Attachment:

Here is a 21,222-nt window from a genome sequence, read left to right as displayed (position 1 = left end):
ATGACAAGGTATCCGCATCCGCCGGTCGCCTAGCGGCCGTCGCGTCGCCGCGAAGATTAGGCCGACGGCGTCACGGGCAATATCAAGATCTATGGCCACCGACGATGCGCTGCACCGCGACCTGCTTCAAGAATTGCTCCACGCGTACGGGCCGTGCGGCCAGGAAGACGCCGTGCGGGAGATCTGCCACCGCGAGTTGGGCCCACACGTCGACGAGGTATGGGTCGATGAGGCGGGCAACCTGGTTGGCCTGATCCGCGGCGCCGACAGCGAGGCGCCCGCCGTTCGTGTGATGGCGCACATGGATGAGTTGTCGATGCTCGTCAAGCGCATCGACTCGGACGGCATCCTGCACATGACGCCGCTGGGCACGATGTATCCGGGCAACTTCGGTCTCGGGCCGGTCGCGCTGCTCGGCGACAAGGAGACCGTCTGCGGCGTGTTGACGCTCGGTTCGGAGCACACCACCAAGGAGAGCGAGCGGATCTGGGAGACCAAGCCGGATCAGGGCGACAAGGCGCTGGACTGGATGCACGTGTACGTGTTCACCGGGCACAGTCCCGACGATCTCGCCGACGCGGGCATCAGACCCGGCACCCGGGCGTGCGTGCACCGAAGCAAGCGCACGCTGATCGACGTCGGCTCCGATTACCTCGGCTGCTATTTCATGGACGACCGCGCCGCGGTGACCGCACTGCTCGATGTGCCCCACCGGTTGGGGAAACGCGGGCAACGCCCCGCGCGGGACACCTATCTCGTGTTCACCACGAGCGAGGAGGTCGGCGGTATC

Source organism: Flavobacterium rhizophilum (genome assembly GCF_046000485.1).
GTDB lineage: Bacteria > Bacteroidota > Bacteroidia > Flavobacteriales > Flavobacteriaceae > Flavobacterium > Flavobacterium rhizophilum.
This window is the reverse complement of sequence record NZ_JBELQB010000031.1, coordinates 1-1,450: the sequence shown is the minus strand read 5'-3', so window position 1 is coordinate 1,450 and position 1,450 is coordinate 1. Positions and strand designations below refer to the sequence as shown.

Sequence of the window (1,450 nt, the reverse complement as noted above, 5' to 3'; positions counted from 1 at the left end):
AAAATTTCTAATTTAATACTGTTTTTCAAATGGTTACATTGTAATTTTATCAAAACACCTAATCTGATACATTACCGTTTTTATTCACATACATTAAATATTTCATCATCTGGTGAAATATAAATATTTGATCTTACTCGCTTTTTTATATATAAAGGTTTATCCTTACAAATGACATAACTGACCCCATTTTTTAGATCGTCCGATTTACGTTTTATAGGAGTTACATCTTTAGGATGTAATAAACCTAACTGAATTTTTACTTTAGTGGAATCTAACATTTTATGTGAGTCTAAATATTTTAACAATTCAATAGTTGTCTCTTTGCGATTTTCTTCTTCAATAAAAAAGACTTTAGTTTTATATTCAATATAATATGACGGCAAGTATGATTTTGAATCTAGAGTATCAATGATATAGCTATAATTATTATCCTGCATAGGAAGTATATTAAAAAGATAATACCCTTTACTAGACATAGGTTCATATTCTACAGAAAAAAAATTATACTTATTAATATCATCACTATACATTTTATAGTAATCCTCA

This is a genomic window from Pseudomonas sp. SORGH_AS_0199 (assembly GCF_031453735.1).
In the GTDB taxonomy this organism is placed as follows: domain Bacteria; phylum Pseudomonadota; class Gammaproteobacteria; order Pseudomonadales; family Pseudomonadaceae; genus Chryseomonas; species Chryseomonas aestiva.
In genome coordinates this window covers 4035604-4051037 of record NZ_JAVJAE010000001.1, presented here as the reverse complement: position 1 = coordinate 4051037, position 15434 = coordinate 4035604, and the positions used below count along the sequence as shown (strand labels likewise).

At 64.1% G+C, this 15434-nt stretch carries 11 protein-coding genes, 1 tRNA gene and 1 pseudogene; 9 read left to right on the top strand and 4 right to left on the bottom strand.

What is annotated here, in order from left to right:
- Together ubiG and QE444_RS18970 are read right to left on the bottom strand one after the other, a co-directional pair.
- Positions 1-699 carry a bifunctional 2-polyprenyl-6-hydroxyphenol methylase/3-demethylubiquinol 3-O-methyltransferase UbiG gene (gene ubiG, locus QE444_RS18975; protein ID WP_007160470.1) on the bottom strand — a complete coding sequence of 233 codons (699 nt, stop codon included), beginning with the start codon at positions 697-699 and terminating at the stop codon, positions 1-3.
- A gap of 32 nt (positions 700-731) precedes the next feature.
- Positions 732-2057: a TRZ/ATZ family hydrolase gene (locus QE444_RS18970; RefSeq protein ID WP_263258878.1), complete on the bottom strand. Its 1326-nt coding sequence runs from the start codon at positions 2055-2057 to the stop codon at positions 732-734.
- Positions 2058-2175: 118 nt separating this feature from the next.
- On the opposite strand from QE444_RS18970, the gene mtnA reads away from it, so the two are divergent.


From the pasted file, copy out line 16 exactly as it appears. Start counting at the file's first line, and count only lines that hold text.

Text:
- Positions 732-2057: a TRZ/ATZ family hydrolase gene (locus QE444_RS18970; RefSeq protein ID WP_263258878.1), complete on the bottom strand. Its 1326-nt coding sequence runs from the start codon at positions 2055-2057 to the stop codon at positions 732-734.